• Ensure you’re using good data: The measuring system you use has to be valid and vetted for accuracy, so it will produce data that’s timely, reliable, and meaningful for making good decisions.
  • Ensure KPIs are controllable: Can the person in charge of a KPI make necessary adjustments in order to drive better performance of the KPI?

Step 3: Begin making rapid changes, with an emphasis on trystorming

To eradicate waste and make operational improvements, you need to embrace continuous improvement as a mantra.  A big component of that is trystorming, the process of combining brainstorming with rapid prototyping – in this case, of operational processes – to iteratively optimize performance.

The point here is to quickly brainstorm, then try out new ideas within a process to measure which ones perform best.  So instead of having long discussions about various options, implement those changes and test them immediately to see what works.

What are the keys to making this successful?

  • Don’t just stop after an initial brainstorm, even if you think you’ve hit on a “perfect” idea.
  • Don’t be afraid to fail – that’s how you’ll learn what won’t work.  Attempting multiple ideas is better than sitting around discussing what could be better.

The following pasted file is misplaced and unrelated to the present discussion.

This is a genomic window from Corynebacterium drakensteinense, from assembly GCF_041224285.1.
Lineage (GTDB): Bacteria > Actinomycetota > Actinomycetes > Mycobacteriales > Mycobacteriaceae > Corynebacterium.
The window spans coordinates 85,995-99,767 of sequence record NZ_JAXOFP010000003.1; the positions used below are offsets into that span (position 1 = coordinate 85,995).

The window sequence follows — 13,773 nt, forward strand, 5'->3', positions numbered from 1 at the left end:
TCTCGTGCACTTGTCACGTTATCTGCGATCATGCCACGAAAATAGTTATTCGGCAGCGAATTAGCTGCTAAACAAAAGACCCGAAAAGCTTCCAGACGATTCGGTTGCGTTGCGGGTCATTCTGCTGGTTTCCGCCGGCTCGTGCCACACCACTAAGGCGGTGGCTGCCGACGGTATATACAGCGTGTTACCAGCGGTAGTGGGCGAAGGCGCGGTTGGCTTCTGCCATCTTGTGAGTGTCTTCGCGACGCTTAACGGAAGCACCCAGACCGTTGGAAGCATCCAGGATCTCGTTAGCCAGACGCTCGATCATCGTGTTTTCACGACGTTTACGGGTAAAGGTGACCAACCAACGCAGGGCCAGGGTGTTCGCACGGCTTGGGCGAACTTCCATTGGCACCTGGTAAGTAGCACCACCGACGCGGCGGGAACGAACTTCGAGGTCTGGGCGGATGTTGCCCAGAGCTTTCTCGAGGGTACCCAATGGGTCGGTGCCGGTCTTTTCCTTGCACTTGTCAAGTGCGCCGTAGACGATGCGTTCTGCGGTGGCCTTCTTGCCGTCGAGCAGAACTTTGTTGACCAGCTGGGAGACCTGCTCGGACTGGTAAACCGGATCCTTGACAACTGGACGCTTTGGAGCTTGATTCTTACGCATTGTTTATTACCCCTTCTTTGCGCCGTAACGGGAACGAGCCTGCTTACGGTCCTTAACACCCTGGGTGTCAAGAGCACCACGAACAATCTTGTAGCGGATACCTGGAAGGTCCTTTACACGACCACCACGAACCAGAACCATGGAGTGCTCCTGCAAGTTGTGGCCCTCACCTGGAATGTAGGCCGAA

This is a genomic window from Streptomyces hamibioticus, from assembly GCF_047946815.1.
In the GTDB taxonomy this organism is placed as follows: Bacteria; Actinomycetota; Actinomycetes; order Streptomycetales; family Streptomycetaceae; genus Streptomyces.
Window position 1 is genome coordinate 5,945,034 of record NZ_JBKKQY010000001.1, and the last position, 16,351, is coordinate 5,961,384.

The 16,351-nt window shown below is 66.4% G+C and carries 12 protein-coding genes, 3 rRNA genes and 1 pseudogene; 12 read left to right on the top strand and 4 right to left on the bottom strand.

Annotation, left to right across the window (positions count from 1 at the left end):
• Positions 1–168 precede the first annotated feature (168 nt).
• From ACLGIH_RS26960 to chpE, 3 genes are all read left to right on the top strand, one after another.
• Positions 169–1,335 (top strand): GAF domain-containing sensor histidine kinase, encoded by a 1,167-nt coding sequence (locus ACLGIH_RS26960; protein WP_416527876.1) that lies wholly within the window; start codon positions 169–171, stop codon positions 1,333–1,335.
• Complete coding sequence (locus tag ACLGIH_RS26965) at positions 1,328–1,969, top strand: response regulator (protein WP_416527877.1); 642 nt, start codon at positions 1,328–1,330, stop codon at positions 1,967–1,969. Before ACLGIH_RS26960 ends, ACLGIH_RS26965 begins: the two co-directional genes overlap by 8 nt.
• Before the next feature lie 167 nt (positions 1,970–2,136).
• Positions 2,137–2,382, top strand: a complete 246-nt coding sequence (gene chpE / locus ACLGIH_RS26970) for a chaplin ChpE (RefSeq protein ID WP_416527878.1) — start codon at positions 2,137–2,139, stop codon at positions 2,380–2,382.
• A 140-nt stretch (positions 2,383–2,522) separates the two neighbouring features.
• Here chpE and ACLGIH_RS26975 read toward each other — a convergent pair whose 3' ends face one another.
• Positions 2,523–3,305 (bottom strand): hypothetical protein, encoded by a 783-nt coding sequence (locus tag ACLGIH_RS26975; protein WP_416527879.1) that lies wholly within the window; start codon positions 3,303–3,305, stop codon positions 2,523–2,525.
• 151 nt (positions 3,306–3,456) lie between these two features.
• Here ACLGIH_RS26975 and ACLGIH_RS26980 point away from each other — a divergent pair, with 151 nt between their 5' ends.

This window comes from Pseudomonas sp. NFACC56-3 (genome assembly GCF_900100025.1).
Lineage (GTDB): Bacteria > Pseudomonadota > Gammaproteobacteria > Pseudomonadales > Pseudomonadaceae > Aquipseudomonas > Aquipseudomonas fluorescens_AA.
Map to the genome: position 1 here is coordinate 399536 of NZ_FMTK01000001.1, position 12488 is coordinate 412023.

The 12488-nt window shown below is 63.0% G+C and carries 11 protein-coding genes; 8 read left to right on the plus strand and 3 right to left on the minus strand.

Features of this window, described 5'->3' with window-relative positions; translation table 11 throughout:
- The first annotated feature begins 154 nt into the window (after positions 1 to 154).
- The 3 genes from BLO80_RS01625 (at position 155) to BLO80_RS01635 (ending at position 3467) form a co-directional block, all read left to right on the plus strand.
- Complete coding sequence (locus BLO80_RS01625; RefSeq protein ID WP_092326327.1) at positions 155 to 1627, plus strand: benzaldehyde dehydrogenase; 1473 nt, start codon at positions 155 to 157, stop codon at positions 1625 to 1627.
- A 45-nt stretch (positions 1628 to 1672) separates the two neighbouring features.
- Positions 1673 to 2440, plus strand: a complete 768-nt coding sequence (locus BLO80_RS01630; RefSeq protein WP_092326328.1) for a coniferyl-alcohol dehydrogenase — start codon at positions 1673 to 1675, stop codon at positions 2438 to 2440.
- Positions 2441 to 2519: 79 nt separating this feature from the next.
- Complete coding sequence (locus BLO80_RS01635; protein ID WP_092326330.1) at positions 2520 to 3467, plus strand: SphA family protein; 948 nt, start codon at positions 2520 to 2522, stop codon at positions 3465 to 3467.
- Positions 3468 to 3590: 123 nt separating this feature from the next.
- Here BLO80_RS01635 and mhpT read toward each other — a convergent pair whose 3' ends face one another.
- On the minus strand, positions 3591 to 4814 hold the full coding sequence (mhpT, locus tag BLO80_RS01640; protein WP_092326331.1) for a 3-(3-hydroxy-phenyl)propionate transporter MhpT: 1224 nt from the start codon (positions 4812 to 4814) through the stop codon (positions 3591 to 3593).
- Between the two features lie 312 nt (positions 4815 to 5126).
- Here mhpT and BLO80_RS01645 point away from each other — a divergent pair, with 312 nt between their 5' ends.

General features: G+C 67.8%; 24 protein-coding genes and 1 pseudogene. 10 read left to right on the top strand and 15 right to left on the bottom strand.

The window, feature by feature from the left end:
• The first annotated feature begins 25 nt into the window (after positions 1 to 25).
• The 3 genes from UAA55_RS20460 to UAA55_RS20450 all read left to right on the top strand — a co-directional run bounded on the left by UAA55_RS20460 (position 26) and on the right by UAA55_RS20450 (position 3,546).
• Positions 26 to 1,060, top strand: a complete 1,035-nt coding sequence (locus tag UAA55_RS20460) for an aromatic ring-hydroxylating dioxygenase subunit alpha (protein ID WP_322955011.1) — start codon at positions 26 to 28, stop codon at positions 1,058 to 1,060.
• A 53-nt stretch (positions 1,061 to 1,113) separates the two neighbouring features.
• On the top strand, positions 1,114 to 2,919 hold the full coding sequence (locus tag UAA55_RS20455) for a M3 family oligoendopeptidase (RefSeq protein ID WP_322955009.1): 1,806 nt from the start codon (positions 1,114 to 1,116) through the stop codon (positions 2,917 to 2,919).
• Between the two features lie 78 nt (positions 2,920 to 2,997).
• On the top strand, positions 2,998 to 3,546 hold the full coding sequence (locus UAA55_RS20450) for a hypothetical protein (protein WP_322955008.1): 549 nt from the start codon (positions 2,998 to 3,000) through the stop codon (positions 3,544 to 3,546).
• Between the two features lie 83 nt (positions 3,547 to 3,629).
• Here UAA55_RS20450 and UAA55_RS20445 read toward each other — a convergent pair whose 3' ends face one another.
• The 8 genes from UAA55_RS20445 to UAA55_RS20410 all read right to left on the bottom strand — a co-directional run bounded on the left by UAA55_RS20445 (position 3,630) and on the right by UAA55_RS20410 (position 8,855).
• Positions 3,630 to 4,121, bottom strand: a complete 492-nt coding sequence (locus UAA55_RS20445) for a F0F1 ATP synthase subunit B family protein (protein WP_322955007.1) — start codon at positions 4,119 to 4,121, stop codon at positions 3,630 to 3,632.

• Implement these different ideas quickly to measure what works and what doesn’t.
  • No-code workflows are key to accomplishing this quickly and flexibly in transactional businesses.
  • Solutions that are simpler, with fewer steps, and not requiring big IT involvement will be more successful.

Workflow and process automation allows you to experiment in optimizing the efficiency of a process much more quickly and effectively than by retaining and revising a manual, paper-driven process.  Once you’ve found success, automation also makes it far easier to adapt optimized processes or their best practices to other processes and other departments.

Step 4: Evaluate the results

To reproduce best practices, you first have to identify what’s “best.”  As you implement new ideas and approaches, you should constantly measure their effect on the process you’re trying to improve.  This stage relies on the high-quality measurement data mentioned above, and the positive effects need to be verified and validated using those relevant KPIs you’ve put in place.

The point is to not just recognize if there was an improvement.  It’s to understand why that improvement took place. This is essential to making that success reproducible across other processes. 

Note: Once a process has been improved and waste reduced or removed, you should never simply set-it-and-forget it.  You should still monitor and fine-tune it on a continuous basis.

Step 5: Building organizational effectiveness everywhere

The point of Lean, Six Sigma, or other process improvement methodologies isn’t to simply notch up a great score for a specific process.  It’s to improve operations across the board, so you’re seeing excellent performance on all fronts while using fewer resources.

Eventually, you can optimize processes across the entire organization and even its providers.  You’re able to achieve your ideal and then future state, where you achieve the most efficient and effective operations possible.